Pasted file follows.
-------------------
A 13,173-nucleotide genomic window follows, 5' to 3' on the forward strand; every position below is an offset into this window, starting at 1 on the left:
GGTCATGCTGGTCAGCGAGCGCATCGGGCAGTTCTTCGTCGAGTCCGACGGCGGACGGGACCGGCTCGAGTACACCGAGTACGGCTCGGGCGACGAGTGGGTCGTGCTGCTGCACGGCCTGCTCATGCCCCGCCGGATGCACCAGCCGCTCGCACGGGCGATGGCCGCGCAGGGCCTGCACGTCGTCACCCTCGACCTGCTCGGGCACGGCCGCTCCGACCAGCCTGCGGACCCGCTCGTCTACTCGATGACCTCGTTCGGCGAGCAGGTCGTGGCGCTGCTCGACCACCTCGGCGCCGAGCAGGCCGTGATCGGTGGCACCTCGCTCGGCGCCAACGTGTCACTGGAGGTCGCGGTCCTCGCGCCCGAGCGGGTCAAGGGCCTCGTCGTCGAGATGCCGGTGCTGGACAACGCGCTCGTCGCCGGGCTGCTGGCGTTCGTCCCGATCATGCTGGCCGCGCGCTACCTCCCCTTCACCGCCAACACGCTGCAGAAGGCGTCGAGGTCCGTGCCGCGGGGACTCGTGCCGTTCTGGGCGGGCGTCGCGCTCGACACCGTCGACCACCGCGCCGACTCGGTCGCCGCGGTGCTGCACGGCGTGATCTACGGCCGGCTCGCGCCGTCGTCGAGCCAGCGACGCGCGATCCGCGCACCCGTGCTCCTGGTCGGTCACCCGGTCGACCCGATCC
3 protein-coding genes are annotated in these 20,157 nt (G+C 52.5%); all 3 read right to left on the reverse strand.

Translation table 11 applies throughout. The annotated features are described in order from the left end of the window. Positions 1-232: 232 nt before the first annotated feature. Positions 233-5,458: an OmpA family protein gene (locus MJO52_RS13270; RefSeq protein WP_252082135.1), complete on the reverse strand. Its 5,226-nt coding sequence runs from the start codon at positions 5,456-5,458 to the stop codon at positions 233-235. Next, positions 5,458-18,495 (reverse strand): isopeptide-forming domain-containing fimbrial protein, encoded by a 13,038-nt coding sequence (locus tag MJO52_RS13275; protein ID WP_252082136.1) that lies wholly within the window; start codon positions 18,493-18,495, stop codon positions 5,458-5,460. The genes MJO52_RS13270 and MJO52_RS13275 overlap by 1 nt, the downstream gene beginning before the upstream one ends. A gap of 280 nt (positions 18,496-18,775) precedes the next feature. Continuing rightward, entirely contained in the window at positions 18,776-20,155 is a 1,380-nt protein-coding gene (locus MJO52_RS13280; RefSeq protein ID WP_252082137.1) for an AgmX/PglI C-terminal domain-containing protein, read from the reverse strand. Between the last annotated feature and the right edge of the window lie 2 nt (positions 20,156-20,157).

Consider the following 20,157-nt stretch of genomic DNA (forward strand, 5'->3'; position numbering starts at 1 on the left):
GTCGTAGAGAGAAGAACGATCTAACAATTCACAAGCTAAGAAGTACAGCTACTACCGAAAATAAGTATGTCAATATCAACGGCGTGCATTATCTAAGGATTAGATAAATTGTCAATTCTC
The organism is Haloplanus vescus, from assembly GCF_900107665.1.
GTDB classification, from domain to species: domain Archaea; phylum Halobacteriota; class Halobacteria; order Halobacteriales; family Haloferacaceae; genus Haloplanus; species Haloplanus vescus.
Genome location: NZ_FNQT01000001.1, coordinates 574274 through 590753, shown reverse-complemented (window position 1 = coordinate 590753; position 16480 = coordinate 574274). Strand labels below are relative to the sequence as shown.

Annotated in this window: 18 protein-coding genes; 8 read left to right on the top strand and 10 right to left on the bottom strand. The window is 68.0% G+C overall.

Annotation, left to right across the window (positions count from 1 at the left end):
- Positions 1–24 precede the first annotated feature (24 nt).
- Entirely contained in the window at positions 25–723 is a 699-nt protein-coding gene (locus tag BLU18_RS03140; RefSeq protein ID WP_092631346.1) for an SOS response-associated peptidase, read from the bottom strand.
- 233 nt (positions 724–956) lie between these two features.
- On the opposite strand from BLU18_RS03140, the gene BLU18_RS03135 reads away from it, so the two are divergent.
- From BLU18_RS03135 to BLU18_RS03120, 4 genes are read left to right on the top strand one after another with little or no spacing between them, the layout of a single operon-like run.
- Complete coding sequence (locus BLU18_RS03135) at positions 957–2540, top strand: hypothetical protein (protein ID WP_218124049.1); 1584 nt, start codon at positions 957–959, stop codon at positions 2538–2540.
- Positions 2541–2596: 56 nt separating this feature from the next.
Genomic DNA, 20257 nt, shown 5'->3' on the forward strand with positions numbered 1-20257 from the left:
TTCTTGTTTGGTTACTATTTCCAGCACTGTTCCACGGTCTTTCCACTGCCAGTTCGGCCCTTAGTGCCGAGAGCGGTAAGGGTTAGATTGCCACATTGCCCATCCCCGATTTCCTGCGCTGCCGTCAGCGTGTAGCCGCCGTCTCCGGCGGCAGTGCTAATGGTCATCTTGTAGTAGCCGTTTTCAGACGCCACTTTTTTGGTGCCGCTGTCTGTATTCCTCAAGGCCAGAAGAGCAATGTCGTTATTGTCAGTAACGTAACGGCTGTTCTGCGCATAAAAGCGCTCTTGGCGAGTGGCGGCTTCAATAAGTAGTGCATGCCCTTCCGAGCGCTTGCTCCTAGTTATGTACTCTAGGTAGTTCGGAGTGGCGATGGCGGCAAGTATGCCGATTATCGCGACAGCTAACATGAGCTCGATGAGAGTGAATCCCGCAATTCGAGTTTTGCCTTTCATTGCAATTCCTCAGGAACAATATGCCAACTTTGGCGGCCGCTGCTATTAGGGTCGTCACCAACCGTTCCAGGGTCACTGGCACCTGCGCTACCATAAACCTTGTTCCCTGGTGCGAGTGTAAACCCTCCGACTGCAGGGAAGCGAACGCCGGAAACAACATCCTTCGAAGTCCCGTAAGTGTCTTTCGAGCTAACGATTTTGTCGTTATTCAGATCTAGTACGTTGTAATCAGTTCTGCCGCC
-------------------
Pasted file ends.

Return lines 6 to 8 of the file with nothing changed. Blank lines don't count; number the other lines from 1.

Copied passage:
GTCGTAGAGAGAAGAACGATCTAACAATTCACAAGCTAAGAAGTACAGCTACTACCGAAAATAAGTATGTCAATATCAACGGCGTGCATTATCTAAGGATTAGATAAATTGTCAATTCTC
The organism is Haloplanus vescus, from assembly GCF_900107665.1.
GTDB classification, from domain to species: domain Archaea; phylum Halobacteriota; class Halobacteria; order Halobacteriales; family Haloferacaceae; genus Haloplanus; species Haloplanus vescus.